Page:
Spent my summer in Colorado, something I've done for the last several years.

Great fishing. Cool weather. Had lots of fun but it's good to be home. Wanted to tell you all about how my experiment with a simple no reel rig went.

The animas River runs rigth through Durango, and it's what they call in Colorado 'Quality Water'. It has special regs and is home to lots of trout, and some nice ones. This part of the Animas is relatively fast, quite rocky, with some deeper runs here and there. I usually get to fish it mid day, so it's mostly nymph or streamer fishing for me there.

A discussion here last spring about the Tenkara technique got me to thinking of a way to adapt this simple technique to nymph fishing on the Animas.

I began this experiment with an inexpensive 13' telescoping panfish pole. Two furled leaders rigged end to end made up the 13' 'line' (my furling jig puts out 6 1/2 foot sections). I furled 10 pound fireline for the heavier end, 4 pound mono for the light end. 6 pound flourocarbon for the tippet, about six feet of it.

I use two or three flies. On the three fly rig I used a heavy stonefly nymph at the bottom end of things and a couple of smaller nymphs staggered above that. Sometimes I used two smaller nymphs and added a heavy split shot.

I used it both with and without an indicator, depending on the conditions.

It was a very simple way to approach this river. Didn't need a lot of stuff, kept one small fly box in my shirt pocket. A pair of hemos, some tippet, and a container of split shot was all that was required.

Caught lots of fish. As I expected, the battles were close in and often airborn. There were some negatives to the technique, though.

Bigger fish are tough to hold without being able to give them line. Hooked some larger trout that either broke me off or pulled the hooks. This generally happened before I could get the rod up. If they hit with the rod and line stretched out, as it often was when I tried to get to the maximum distance I could fish, they would be gone at the first run. If I could get the rod up and let them work against that flexible pole, I could usually land them. Didn't lose any more of the smaller to mid sized fish than would be the case with any method.

Largest fish I managed to land was around 19 inches. Didn't think I could hold it, but it got into a deep cut and sort of worked itself to tired swimming against the current and the flex of the rod. Probably luck more than anything, since I didn't land any other fish over 15 inches. Caught lots of 8 to 14 inch fish.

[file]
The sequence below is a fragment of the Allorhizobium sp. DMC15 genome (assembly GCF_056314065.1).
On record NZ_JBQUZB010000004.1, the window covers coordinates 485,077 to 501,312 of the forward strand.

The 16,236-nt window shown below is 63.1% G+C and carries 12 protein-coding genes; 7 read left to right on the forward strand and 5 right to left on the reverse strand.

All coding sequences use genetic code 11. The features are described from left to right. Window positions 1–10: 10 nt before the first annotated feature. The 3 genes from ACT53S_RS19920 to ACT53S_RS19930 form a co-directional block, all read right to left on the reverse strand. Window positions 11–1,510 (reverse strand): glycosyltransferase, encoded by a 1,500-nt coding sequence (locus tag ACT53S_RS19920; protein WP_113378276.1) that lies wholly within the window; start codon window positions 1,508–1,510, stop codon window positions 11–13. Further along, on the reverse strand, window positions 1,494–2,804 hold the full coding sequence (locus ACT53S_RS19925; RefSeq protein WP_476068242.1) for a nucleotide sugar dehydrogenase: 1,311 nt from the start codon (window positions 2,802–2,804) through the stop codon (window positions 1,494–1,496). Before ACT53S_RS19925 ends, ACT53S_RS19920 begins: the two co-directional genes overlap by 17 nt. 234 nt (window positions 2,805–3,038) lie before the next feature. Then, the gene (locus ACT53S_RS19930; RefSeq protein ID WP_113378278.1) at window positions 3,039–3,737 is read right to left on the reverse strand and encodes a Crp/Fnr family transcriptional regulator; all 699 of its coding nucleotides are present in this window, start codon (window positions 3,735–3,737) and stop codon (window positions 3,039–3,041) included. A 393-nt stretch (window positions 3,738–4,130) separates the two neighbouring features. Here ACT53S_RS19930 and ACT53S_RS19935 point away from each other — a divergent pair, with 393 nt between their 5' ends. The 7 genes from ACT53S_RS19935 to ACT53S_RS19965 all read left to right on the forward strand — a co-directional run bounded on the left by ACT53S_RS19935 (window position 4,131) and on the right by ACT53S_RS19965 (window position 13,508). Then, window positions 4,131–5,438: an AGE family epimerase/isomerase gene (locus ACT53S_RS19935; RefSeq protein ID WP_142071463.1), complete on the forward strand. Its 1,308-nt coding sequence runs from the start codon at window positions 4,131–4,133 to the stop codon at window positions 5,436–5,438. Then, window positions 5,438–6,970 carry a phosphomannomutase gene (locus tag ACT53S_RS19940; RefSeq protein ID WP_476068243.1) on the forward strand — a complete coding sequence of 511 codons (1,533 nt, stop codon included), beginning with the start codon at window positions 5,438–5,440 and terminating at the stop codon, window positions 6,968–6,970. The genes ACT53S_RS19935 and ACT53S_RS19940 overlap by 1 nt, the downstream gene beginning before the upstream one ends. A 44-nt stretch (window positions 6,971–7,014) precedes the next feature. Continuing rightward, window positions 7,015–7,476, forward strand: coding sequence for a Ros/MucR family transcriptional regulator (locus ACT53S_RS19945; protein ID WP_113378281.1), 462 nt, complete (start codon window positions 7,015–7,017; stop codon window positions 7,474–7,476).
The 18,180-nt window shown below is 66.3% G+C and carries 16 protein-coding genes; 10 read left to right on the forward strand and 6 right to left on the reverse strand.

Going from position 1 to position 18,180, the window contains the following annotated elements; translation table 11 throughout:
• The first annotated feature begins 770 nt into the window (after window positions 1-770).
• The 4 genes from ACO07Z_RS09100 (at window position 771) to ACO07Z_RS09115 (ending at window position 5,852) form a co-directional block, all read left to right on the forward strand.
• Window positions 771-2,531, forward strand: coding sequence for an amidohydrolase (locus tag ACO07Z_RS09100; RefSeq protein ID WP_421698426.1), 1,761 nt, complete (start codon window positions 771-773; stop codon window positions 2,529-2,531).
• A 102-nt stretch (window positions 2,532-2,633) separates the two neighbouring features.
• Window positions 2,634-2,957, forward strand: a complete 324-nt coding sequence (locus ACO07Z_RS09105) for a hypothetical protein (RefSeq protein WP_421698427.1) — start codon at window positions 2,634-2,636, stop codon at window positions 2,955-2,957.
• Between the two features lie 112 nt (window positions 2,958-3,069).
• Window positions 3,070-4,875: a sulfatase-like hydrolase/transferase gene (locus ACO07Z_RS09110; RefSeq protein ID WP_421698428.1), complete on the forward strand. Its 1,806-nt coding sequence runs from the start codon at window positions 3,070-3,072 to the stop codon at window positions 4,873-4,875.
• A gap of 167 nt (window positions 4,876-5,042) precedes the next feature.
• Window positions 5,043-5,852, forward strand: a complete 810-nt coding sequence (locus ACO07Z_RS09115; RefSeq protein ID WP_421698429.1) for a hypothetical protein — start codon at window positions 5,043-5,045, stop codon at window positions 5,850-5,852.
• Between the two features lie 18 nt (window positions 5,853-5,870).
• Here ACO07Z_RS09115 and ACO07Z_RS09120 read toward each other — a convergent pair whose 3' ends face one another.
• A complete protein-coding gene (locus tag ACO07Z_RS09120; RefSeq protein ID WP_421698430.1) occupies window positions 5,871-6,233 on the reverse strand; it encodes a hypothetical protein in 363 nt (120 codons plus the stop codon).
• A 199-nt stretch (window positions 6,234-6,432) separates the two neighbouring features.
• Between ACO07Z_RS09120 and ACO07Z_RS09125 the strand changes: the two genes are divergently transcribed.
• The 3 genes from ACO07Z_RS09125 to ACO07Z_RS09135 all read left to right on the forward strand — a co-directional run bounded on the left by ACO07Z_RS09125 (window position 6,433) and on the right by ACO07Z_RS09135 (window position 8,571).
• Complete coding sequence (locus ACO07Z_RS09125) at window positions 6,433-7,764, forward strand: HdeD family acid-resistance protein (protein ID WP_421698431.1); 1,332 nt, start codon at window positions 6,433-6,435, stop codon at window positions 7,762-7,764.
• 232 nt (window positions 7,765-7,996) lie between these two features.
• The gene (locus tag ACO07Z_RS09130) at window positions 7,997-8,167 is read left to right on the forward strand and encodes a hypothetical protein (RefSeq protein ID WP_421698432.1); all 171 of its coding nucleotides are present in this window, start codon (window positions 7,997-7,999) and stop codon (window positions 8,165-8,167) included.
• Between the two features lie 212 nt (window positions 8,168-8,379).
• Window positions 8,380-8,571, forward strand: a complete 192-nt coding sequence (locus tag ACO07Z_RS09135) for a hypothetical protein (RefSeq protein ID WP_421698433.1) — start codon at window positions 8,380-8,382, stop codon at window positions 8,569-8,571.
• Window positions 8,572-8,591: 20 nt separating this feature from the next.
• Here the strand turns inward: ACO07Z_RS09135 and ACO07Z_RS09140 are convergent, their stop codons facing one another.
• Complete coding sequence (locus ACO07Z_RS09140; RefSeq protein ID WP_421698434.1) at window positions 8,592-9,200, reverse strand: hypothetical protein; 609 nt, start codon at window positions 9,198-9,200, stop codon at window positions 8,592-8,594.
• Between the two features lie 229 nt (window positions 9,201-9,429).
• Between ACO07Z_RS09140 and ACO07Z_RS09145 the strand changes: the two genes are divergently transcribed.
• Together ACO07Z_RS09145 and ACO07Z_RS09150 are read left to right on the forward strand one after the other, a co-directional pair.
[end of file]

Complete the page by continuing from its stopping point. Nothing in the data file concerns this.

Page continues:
Really fun way to fish, especially if you like simple and aren't too concerend with landing trophies. The control over the drift and the ease of fly placement are great. You have to deal with a limited fishing distance, but I like that kind of fishing anyway. Didn't get the flies caught in a tree or bush behind me even once.

I also tried this in the lake, for both trout and smallmouth. Caugth several trout on leech patterns with the rod. A number 6 or 4 streamer hook holds them better and I lost fewer of the bigger ones. Limited range was a problem, but it still worked okay with a simple lift and drop retrieve.

I fished both streamers and poppers for smallies with the rod. The face of the dam holds lots of bass, and you don't need to get out far to catch them. Didn't have any trouble landing smallmouth up to 12 inches, and if you have them congregated like that you can catch lots of them.

I'll probably upgrade to a bit longer and better quality (read lighter) rod this spring. A 15 foot rod would make a difference, and something lighter would be easier to fish with over time. It will still need to be a pole made for panfish, though. Those Tenkara built rods are nice and light, but I think this technique would overpower them. They do make some better quality telescoping poles, though, so I'll likely try one of them next summer.

I'm still playing with the concept, there are some changes I'll make and I have some new ideas that I'll try next season.

If you like simple though, and have the right kind of water, this is loads of fun.

Nice to be back here.